It’s been over a month now since our last miscarriage – number 2 in 10 months. It feels somewhat odd to be writing another “one-month-on” post less than a year after the last one – partially because this isn’t a situation I’d ever hoped to be in, and partially because things feel quite different in some ways. Which makes sense, given that every pregnancy and every miscarriage is a separate event, but has still taken me a little by surprise.
I think the difference is that this time, I probably got back to “functional” slightly earlier. I’d been through the process so recently that it wasn’t the immediate devastation that I thought it might be – in fact, I found it harder in the run up to the official “finding out”. Not to say it hasn’t been an emotional experience – anyone from my church blessed enough to be sitting near me on Mothering Sunday will witness to that (why I wore mascara will remain one of life’s unanswered mysteries) – but not in the same way as last time.
Part of that was being part of the World Association of Girl Guides and Girl Scouts work to the Commission on the Status of Women. For the two weeks immediately following the miscarriage, I pretty much lived gender equality, and real life was something that decorated the margins. Which is fine, and probably useful in some senses as something to concentrate on, but left me, once it had finished, with a crashing sense of “what do I do now?!”
I’m slightly worried that I’m going to get stoned for this, but to be honest, I’m still feeling that way, particularly in regards to faith. I’m a theology graduate, children’s work-loving, vocation-exploring, Brownie-leading all round Good Girl, but at the moment, I can’t really be bothered.
Not, I hasten to add, because I blame God. I have always struggled with the idea that God causes difficult stuff. I think He can allow it, for reasons far beyond my small human brain, but cause it? Nah. Does. Not. Compute.
I think a lot of it is linked with my physical state – I’m not sleeping brilliantly for a million reasons, so that pretty much has an impact on everything. Most of it though, is a lingering after effect of “feelings-based” Christianity – God feels Far Away, therefore He must be Far Away. Therefore, why bother?
Please believe that I’m not condoning running away when the crap hits. Actually, the opposite. I just wonder whether we always have such a great theology of perseverance. I’ve discovered I don’t really. It’s easy to praise God when the sun’s shining and I’m pooping Rainbows, but much harder when the walk of faith seems much more like a long hard trudge through the valleys.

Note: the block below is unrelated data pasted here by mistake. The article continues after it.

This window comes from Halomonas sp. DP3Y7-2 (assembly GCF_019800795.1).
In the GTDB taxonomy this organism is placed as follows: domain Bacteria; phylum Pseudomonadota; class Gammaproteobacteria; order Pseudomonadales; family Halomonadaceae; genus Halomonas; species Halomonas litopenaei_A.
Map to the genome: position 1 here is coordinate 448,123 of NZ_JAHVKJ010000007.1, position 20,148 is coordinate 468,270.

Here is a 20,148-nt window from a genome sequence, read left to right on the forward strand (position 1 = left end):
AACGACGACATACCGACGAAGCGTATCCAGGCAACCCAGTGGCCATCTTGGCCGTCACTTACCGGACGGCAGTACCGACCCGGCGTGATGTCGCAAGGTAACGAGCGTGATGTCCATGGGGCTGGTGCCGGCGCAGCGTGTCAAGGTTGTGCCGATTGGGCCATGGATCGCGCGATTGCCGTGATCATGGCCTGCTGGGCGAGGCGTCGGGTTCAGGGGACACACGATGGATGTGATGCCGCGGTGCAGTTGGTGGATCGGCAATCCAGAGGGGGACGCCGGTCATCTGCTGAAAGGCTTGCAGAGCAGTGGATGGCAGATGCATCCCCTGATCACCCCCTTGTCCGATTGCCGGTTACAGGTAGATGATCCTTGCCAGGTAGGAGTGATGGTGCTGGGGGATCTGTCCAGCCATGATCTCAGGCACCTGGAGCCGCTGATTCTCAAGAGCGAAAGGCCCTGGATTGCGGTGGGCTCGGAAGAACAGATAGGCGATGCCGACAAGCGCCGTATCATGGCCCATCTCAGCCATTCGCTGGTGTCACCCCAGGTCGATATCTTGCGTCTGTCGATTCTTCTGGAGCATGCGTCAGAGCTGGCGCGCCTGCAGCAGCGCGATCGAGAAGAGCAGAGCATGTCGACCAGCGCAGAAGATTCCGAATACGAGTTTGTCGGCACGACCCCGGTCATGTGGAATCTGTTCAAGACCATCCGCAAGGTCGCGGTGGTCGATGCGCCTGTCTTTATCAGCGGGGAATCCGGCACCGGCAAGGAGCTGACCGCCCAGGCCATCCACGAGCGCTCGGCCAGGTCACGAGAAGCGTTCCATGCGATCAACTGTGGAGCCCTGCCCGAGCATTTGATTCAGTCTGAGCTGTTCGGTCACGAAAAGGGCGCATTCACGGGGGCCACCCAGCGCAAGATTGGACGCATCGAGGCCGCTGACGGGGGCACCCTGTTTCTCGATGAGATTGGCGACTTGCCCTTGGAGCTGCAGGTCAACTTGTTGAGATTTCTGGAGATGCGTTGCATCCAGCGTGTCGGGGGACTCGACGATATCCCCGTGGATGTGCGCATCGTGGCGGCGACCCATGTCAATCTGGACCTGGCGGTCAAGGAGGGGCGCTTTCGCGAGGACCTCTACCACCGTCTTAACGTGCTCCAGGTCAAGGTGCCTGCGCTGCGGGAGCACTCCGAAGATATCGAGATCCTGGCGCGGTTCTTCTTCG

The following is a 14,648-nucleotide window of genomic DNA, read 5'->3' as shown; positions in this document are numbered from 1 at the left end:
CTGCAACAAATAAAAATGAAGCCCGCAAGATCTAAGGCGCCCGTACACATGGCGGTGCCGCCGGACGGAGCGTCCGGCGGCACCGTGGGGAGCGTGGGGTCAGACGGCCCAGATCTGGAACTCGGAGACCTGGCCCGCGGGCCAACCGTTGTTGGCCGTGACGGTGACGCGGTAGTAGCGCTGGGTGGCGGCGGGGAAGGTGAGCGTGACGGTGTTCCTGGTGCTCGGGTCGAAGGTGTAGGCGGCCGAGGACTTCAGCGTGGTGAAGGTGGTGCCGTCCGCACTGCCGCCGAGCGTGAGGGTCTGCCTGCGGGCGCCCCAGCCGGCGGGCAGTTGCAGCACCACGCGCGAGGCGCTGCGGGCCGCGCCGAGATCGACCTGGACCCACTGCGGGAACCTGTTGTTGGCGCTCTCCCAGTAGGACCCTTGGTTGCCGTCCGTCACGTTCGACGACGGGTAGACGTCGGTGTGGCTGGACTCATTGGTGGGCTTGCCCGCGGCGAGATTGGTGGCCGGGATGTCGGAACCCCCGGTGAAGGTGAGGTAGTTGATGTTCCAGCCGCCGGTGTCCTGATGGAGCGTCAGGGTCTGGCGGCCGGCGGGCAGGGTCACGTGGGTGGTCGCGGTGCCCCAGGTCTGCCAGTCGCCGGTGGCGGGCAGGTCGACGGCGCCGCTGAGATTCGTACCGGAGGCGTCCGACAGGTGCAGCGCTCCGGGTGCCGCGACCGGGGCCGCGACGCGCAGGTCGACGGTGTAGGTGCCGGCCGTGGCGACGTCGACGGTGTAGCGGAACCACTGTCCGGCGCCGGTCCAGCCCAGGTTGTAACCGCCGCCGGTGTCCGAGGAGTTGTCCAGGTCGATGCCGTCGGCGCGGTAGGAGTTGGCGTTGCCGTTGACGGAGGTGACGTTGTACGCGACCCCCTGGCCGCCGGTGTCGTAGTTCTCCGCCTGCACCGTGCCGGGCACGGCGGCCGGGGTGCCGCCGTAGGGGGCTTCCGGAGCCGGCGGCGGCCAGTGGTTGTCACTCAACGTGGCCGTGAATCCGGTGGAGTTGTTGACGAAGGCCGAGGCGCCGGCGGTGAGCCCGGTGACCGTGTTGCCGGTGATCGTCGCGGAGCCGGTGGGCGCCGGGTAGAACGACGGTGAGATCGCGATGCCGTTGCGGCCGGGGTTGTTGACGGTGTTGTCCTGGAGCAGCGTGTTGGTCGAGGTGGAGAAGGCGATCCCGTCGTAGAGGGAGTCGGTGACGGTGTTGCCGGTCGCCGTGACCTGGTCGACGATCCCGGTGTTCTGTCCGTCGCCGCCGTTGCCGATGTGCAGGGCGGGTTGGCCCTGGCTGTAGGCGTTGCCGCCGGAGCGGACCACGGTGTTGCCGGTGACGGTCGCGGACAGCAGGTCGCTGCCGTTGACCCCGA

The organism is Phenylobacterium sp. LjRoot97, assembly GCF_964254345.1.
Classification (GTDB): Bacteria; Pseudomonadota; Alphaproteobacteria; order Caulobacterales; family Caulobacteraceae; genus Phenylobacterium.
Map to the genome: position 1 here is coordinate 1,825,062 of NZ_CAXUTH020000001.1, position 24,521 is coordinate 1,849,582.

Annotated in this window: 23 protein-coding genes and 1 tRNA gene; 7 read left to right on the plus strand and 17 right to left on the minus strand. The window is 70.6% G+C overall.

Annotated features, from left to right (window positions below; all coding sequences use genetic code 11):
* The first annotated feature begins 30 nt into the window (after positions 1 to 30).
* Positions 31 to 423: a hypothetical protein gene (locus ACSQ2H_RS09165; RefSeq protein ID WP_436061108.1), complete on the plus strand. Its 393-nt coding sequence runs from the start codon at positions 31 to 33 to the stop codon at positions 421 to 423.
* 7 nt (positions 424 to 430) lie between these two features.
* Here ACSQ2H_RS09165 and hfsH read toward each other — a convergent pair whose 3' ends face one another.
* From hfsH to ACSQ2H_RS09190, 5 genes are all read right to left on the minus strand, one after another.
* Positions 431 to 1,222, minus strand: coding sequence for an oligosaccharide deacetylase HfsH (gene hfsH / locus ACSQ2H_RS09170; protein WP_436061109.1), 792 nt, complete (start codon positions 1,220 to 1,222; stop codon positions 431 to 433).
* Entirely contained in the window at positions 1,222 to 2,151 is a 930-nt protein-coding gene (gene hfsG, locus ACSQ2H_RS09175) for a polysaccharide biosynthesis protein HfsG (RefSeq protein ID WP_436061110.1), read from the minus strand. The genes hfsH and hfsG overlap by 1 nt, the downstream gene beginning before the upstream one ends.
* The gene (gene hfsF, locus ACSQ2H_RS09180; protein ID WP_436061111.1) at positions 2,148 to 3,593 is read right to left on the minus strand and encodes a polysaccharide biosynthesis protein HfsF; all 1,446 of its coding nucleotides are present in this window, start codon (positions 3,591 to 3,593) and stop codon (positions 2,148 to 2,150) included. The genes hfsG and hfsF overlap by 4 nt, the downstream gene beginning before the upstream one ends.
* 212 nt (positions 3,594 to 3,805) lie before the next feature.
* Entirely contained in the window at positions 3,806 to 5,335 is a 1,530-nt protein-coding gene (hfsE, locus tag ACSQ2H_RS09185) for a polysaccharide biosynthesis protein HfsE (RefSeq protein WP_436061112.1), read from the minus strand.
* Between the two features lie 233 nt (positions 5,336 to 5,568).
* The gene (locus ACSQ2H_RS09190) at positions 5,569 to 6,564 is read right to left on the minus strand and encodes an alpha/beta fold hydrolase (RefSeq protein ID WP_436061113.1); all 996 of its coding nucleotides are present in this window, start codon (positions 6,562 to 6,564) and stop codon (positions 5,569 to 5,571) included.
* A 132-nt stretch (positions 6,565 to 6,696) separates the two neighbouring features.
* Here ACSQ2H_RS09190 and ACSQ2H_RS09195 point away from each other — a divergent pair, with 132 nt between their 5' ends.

I’m finding comfort and encouragement as I go though. The love of my church family and other Christian friends. I’m in an older church at the moment – many faithful warriors who’ve trudged the trudge many times before and who inspire me with their faithful following through cancer, bereavement, divorce, war – whatever it is. I struggle to read Scripture, so I’m reading and re-reading great books which have inspired my faith countless times before and keep doing so – Max Lucado on the 23rd Psalm, Jackie Pullinger’s book “Chasing the Dragon” on her experiences in Hong Kong, which was pivotal in my coming to faith (16 years ago – and if you saw the book, it looks every second of it!), Adrian Plass “Jesus – Safe, Tender and Extreme”.
I guess the biggest thing I’ve learnt is that it’s ok to not be ok. If the walk of faith is a trudge and heading out to church seems more of an effort than Everest, that’s ok. If there are days when you wonder why the hell you bother, that’s ok. If praying, or reading the bible, seem like a chore, or about as useful as flicking tiddlywinks up at the sky, it’s ok.
It’s ok because of Jesus. It’s ok because God isn’t sitting up there with some cosmic tick list, checking whether I’ve got enough Christian points. Instead, he entered deeply into humanity, and fully understands my emotions. And he doesn’t want me to have perfect faith before I approach – He just wants me to approach. And if that’s as a tired, trudging, doubter – well, it’s just good that I’m there. It’s good that you’re there too – even if you look at other people who seem to be undergoing a miracle before breakfast and wonder where they got their spiritual duracel. He doesn’t need a faith filled grinner. He just needs us. Because all our brokenness adds up to one spectacular whole – the church, his bride.